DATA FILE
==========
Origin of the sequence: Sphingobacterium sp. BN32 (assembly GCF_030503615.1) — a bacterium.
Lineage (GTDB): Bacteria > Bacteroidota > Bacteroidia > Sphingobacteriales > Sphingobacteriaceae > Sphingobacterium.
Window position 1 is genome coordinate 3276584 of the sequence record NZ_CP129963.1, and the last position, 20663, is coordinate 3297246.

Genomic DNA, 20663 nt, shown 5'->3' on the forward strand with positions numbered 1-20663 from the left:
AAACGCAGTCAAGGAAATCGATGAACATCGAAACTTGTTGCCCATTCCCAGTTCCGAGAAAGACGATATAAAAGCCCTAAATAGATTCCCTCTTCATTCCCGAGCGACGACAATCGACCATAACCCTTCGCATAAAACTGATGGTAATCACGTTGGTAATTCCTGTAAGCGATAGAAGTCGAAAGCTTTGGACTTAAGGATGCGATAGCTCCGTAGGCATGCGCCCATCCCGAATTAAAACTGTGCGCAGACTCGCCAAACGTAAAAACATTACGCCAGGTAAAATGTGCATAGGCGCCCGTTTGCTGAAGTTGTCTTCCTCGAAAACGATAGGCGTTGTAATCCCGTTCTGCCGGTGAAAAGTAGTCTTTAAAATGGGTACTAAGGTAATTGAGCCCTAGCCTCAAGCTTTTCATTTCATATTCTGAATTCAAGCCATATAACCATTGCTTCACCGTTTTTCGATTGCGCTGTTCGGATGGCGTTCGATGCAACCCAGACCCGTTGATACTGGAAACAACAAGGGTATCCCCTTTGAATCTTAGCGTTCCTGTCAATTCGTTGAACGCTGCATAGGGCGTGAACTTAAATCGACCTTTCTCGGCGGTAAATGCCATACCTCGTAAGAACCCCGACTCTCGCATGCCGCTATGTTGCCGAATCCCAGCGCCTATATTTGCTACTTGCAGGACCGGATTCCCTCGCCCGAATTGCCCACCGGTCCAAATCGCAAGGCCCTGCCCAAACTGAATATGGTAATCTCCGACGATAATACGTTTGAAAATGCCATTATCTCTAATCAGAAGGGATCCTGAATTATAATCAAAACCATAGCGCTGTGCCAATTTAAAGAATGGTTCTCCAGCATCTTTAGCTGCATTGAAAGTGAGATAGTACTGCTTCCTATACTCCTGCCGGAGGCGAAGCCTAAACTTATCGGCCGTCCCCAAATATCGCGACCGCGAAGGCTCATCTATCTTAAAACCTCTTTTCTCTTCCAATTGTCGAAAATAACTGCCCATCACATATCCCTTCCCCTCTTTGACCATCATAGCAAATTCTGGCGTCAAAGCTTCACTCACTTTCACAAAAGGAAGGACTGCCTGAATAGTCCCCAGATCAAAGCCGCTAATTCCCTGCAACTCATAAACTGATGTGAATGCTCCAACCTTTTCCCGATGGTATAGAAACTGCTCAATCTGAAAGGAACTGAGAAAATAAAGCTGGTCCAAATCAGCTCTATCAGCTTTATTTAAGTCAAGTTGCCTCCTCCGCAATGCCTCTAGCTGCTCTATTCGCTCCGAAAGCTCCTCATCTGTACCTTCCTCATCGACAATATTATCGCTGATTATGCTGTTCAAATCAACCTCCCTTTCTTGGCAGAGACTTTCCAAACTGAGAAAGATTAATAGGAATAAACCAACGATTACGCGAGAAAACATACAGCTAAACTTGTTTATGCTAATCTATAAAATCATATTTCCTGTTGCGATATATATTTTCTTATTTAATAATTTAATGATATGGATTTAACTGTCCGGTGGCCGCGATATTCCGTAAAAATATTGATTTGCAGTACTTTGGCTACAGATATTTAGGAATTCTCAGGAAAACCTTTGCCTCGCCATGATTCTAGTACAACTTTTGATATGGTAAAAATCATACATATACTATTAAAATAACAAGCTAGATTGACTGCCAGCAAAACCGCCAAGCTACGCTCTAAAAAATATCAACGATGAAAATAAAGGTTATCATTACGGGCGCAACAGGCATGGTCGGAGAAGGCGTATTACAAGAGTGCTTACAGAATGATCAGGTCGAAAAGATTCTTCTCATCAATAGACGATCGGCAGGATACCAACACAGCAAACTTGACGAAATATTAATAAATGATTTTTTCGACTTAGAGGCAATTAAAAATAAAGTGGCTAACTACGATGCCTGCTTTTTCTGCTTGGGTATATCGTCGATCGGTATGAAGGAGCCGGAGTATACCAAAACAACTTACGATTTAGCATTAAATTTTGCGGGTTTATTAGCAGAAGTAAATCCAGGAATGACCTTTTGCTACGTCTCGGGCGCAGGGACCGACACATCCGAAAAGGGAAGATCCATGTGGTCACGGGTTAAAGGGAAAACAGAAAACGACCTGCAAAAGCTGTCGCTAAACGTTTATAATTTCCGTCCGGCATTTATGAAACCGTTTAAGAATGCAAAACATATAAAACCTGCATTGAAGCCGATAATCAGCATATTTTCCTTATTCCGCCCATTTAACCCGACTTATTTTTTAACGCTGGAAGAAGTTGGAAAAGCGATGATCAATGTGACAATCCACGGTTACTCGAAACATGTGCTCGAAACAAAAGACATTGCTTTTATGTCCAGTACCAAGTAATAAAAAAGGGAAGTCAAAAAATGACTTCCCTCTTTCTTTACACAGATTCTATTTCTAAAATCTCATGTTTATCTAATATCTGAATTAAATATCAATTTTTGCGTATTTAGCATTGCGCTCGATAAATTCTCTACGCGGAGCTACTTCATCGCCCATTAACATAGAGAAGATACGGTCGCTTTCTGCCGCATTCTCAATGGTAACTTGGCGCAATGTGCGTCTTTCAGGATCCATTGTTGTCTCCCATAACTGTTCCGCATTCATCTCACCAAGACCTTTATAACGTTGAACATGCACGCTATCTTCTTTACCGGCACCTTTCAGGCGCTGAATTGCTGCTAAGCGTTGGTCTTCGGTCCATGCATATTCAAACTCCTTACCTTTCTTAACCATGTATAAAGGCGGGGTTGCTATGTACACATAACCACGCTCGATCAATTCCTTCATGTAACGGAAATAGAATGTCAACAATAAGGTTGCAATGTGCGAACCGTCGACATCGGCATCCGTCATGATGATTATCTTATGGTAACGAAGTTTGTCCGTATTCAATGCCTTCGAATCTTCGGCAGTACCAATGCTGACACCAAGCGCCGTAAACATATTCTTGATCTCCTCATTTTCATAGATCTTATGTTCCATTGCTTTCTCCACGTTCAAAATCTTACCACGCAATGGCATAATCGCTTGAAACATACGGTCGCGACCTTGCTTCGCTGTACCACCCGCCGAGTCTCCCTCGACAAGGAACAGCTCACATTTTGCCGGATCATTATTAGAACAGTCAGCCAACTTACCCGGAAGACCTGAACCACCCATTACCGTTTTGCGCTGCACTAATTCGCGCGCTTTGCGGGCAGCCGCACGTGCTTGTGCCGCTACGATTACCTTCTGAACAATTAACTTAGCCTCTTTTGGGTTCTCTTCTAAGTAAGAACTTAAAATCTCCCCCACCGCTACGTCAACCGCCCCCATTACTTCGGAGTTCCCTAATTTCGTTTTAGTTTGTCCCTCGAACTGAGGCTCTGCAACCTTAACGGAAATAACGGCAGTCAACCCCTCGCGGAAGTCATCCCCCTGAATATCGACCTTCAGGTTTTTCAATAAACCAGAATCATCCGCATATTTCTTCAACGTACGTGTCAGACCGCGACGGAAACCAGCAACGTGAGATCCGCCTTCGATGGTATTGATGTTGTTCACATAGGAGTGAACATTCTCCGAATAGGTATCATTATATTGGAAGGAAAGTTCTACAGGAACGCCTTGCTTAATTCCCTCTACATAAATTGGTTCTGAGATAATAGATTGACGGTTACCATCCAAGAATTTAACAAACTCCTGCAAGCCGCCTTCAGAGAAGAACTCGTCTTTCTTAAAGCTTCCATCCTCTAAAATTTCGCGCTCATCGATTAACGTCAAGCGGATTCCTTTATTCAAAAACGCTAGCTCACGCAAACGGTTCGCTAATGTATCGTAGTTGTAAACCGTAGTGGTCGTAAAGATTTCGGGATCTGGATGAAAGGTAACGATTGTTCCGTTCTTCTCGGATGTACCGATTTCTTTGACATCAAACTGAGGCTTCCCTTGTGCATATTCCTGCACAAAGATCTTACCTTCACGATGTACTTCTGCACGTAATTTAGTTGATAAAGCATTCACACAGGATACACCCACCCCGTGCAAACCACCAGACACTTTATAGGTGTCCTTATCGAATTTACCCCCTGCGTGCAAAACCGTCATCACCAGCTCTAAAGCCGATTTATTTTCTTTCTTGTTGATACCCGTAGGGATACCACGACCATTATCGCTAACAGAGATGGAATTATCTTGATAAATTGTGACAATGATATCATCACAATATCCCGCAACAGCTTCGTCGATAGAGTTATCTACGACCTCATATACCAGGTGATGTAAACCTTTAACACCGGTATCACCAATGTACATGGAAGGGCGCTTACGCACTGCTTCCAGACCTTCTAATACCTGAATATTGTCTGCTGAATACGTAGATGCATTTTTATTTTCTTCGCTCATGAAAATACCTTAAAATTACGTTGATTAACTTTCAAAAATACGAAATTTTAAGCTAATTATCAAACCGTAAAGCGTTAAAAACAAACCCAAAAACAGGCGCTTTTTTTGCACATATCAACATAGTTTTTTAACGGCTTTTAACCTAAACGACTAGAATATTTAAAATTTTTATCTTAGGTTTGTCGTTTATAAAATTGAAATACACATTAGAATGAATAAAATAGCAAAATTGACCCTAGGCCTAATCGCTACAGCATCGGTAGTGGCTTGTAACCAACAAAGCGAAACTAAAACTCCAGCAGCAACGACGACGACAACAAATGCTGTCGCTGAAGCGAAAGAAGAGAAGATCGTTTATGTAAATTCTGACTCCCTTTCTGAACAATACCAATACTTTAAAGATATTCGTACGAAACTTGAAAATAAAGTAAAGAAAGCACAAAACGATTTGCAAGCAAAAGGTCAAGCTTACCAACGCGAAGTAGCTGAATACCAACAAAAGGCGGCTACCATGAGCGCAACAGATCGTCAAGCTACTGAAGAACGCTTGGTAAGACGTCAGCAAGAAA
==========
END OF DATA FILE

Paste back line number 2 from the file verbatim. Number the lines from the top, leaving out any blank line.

Lineage (GTDB): Bacteria > Bacteroidota > Bacteroidia > Sphingobacteriales > Sphingobacteriaceae > Sphingobacterium.